Has the solar slowdown just begun?

Investors fear the worst for the solar market, as stock values for solar leasing giant SolarCity plunged in the first months of 2016. SolarCity finished 2015 with a $648 million operating loss, according to the New York Times. While solar customer growth continues, operational costs far exceed revenue for the solar leasing company.

The biggest public-perception problem for the solar leasing company is Nevada’s recent cut to its net metering program. Nevada’s cuts not only reduce or eliminate net metering credits for new solar customers, but also for solar customers already under contract who strongly weighed net metering in their determination to go solar. This is a blow to SolarCity, and its Nevada customers. 20 other states are considering following Nevada’s example, clouding potential customers’ confidence in the financial viability of adopting solar technology.

Net metering is an agreement between the utility company and the residential or commercial customer. The property owner who generates excess solar energy can sell it back to the utility company for credit to be used later. Solar panels often produce more energy than the home needs during the sunny months. In the winter when cloud cover obscures more of the panels, owners’ net metering credits can be used to pay down their winter utility bills.

When net metering is not an option, property owners are less likely to be interested in buying or leasing a solar system, as this instinctual savings incentive is lost.

The good news for solar in California: net metering continues, and SolarCity is optimistic about potential for even more tax credit growth in the state.

Solar: a long-term investment

Going solar requires long-term planning. On average, it takes a homeowner 20 years to pay off the full cost of a solar system. Leasing solar panels eliminates the investment, but it still requires a similar, lengthy commitment.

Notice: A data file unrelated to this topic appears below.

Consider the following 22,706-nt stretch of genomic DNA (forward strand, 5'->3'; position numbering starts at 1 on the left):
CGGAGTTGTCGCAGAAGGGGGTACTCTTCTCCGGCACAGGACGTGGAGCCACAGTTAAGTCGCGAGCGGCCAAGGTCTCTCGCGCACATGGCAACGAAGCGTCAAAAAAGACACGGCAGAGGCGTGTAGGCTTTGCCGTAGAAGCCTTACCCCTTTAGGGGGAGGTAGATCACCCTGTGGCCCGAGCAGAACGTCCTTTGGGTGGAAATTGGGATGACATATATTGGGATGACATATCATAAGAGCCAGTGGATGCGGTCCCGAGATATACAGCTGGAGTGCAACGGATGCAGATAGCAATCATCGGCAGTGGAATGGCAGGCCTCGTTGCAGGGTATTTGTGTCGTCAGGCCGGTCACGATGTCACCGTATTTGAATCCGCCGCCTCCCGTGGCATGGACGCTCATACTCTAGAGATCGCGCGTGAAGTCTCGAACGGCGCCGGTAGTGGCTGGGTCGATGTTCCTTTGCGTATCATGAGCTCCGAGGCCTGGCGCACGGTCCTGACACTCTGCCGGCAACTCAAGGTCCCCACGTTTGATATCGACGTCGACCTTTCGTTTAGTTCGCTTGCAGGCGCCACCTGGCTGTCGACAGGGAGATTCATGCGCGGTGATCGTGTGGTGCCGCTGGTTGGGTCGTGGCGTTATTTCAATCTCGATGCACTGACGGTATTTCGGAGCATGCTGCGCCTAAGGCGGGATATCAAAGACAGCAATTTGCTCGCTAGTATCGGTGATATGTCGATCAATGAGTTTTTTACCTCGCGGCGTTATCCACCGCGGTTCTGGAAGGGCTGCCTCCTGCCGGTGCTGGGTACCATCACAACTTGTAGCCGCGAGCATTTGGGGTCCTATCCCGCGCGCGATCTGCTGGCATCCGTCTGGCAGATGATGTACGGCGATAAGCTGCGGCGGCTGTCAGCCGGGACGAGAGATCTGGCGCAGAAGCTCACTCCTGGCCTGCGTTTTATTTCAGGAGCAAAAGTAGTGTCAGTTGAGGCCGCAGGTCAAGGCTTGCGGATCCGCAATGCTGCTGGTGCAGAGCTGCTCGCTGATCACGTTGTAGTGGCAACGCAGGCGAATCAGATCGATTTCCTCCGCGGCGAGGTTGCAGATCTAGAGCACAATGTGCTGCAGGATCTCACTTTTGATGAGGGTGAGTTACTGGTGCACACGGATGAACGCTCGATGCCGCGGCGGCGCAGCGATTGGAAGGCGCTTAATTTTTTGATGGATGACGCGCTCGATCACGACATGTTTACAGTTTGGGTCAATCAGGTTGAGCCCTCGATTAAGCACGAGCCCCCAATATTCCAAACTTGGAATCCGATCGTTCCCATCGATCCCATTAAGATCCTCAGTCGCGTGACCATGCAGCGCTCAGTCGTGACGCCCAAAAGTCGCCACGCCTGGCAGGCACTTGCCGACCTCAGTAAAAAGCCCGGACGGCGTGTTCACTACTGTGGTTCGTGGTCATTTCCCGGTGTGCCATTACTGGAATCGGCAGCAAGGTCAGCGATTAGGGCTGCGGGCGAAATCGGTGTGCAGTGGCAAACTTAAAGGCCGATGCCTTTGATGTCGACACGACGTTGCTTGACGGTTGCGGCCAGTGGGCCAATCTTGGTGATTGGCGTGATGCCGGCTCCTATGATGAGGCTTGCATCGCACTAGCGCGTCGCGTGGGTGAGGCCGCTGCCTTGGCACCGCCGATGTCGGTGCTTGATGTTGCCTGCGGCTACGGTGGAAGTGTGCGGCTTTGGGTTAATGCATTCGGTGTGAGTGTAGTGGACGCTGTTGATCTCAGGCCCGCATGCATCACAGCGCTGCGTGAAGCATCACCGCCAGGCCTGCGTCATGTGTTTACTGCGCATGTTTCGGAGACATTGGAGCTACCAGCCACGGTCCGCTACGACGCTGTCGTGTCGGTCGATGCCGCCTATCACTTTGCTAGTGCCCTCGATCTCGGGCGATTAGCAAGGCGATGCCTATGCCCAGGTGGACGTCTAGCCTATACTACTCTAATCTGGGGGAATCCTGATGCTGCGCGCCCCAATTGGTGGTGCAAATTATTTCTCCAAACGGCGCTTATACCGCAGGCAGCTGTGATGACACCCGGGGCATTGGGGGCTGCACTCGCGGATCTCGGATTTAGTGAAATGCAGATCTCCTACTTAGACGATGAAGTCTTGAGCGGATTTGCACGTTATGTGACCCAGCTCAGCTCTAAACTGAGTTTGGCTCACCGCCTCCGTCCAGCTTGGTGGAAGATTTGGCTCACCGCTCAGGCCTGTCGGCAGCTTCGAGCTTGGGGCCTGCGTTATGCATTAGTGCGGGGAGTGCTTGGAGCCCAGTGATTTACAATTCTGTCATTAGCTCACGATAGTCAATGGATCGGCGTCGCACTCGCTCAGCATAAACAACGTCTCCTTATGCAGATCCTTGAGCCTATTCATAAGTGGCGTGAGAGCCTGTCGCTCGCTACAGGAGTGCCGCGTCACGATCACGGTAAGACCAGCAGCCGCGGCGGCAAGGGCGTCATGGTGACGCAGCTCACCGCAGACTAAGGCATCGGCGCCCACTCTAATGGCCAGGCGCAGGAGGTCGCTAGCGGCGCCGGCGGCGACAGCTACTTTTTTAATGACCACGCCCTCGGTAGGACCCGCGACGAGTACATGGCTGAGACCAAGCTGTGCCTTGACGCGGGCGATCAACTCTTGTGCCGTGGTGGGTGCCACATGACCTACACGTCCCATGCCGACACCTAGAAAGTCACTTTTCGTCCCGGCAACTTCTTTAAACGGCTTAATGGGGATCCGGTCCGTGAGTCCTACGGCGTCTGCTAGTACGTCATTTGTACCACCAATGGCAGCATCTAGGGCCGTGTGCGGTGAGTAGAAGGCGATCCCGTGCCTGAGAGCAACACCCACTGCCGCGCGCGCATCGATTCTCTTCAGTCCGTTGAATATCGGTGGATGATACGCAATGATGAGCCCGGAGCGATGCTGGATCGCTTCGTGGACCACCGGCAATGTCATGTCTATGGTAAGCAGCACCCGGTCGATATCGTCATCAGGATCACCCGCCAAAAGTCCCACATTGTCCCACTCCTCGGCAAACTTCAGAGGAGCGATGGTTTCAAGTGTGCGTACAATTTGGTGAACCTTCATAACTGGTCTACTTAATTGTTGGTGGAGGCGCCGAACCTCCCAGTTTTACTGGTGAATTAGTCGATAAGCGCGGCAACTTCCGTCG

What happens if the homeowner sells before the 20 years are up? There are three options:

  1. The seller may transfer the solar lease to their new home if it is in the same territory, for a cost.
  2. The seller may purchase the solar panels outright and include the cost in the home’s sale price, if they find a willing buyer.
  3. The buyer may assume the solar lease.

Since the solar lease is a contract, interested homeowners may be concerned that signing a solar lease will place a lien on the property. However, the lien is on the solar fixture — not the property. Therefore, if the homeowner stops paying for solar service, the leasing company’s sole recourse is to reclaim the solar system, not foreclose on the property.

On the other hand, taking out a mortgage to pay for the purchase of a solar system does create an additional lien on the property.

Another reason long-term planning is necessary before signing a solar agreement is the possibility of roof maintenance. That is, if the homeowner’s roof needs repairing, they will need to pay to have the panels moved before work can begin on the roof. Therefore, installing panels on a roof that will need maintenance in a few years is not wise.

However, the long-term investment does pay off, though it can take several years. The energy savings can be significant, especially for Southern California homeowners who receive the most sun. The average solar lease savings after the cost of renting the solar panels is a 15% reduction on monthly utility costs. Purchasing solar panels may provide bigger savings, but they won’t be realized until the system is paid off.

Read more about the details of solar leases here.

Read about prepaid solar leases here.

For a critical list of issues homeowners are to consider before signing a solar lease, click here.